The essentials of beach safety

June 22, 2021 in Travel Health  •  By Miles Varn, MD

There hasn’t been a summer in recent memory when people have been more excited to go on vacation. Stay at home orders and other pandemic restrictions have left people longing to relax and recharge. If you and your family are planning a beach vacation this summer, these tips can help you stay safer and healthier.

The top tip—always swim near a lifeguard if one is available. The United States Lifesaving Association (USLA) notes that the risk of drowning at an unguarded beach is five times greater, while the likelihood of drowning at a beach protected by a USLA-affiliated lifeguard is just 1 in 18 million.

Watch out for rip currents

Rip currents are the cause of 80% of ocean rescues and more than 100 deaths each year. A rip current is a powerful, channeled current of water that flows away from the shore past the breakers. They can occur at any beach with breaking waves, including the Great Lakes, and travel at a rate of one to two feet per second. Rip currents most often form near breaks in sand bars or near jetties and piers.

They’re also often difficult to detect and the water may seem calm. Some characteristics of rip currents to watch out for include:

  • A channel of choppy water
  • An area of water that’s a different color than the surrounding surf
  • A line of foam or seaweed moving quickly out to sea
  • A break in the pattern of waves approaching the shore

If you’re caught it a rip current, don’t fight it by trying to swim directly back toward shore. Swim parallel to the shore until you move out of the rip current, then swim to shore. If you’re unable to swim out of the current, float or tread water until you move out of the current or face the shore and signal for help.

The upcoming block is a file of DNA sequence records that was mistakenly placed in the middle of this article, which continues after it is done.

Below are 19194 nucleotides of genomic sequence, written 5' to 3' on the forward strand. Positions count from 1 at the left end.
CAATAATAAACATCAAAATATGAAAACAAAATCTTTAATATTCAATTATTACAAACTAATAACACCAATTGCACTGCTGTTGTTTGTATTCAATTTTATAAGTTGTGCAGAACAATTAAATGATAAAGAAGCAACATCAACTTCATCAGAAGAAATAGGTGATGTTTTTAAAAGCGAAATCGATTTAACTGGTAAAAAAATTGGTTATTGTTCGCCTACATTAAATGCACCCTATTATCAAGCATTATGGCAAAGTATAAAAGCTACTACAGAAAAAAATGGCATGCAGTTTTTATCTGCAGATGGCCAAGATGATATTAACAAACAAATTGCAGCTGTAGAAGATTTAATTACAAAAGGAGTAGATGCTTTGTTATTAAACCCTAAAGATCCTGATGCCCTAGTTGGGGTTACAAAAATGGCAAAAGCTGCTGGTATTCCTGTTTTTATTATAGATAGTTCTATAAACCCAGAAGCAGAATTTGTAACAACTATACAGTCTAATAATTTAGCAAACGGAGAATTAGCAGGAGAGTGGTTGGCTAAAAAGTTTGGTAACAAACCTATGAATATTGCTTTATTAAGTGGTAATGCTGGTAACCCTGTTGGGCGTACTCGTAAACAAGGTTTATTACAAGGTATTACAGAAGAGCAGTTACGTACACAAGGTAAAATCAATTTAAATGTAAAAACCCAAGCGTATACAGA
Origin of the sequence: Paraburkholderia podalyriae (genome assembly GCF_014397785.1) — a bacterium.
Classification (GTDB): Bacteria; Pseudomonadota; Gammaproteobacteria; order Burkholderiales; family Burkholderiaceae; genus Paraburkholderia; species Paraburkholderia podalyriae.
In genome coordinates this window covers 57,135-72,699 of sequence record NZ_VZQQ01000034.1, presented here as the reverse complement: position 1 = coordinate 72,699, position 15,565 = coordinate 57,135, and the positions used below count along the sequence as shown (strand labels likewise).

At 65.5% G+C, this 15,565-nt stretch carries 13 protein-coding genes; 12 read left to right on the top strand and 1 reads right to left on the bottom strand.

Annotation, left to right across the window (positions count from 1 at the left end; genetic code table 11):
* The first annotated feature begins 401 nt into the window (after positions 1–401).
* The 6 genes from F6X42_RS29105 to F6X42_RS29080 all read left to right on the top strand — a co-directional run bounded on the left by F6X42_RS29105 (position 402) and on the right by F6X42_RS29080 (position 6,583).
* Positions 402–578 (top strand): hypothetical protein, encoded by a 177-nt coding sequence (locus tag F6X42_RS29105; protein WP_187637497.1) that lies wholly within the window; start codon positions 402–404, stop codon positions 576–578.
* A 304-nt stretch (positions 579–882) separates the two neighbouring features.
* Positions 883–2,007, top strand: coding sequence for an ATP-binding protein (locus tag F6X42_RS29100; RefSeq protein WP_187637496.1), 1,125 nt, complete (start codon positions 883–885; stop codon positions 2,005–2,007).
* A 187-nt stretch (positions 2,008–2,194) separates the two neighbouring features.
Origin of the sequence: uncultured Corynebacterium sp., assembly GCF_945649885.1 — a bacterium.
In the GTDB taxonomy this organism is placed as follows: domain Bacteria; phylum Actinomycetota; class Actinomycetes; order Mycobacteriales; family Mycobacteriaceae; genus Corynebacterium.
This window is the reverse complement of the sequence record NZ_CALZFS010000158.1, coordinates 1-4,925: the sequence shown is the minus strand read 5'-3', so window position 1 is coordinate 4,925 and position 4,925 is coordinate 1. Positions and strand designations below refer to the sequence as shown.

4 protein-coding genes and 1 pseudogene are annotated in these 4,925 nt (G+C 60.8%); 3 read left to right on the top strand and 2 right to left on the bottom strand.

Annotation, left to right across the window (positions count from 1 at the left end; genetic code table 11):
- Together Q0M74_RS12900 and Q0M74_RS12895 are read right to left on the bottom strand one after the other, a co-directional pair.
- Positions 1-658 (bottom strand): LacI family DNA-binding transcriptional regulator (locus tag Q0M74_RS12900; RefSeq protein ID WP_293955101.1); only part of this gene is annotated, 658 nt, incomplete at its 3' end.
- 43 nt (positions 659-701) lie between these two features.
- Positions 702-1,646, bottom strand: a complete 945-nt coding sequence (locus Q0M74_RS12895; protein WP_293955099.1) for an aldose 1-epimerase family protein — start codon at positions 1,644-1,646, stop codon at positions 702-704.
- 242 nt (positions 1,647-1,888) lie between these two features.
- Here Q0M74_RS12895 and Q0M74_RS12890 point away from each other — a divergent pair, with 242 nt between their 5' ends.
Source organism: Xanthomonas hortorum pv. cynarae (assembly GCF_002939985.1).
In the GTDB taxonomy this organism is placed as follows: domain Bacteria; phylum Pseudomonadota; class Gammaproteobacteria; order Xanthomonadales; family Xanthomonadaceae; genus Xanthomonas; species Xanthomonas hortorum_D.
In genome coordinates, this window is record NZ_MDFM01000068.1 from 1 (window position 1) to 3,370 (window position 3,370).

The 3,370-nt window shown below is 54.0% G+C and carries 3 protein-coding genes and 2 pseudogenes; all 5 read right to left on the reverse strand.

Steer clear of jellyfish

While most jellyfish stings cause only minor swelling, pain, and itching, it’s still smart to stay out of the water when these marine invertebrates float in on the tide. Jellyfish stings can cause a wide range of reactions, from skin rashes to cardiovascular and respiratory collapse. Children, the elderly, and people with compromised immune systems are more likely to have a moderate to severe reaction to jellyfish stings.

To treat a mild to moderate sting, physicians recommend rinsing it with salt water and avoiding fresh water which activates the stinging parts of the tentacles that may be left on the skin. Diphenhydramine can help minimize itching and over-the-counter pain medicines can lessen discomfort.

Protect your head and neck

Hundreds of head and neck injuries occur at beaches every summer. The majority occur when people run into the water and dive into a wave, are knocked over by a large wave, and as a result of body surfing and boogie boarding.

The safest way to enter the ocean is by walking in. This gives you the chance to gauge the depth, strength of currents, and force of the waves you’ll be dealing with. If you are knocked down by a wave, crouch into a ball with your head tucked and roll with the wave. On a boogie board or when body surfing, keep your arms straight out in front of you to protect your neck if you’re thrown hard against the ocean floor or the shore.

It’s also important to know the signs of a neck or spinal cord injury. Someone who has this type of injury should only be moved by an EMT or physician. Signs can include:

  • Bruises and scrapes on the face
  • Neck or back pain or tenderness
  • Inability to move
  • Difficulty breathing
  • Weakness in the arms and/or legs
  • Numbness or tingling in the arms and/or legs

 Taking common sense precautions can help you protect yourself and your family while you enjoy time at the beach.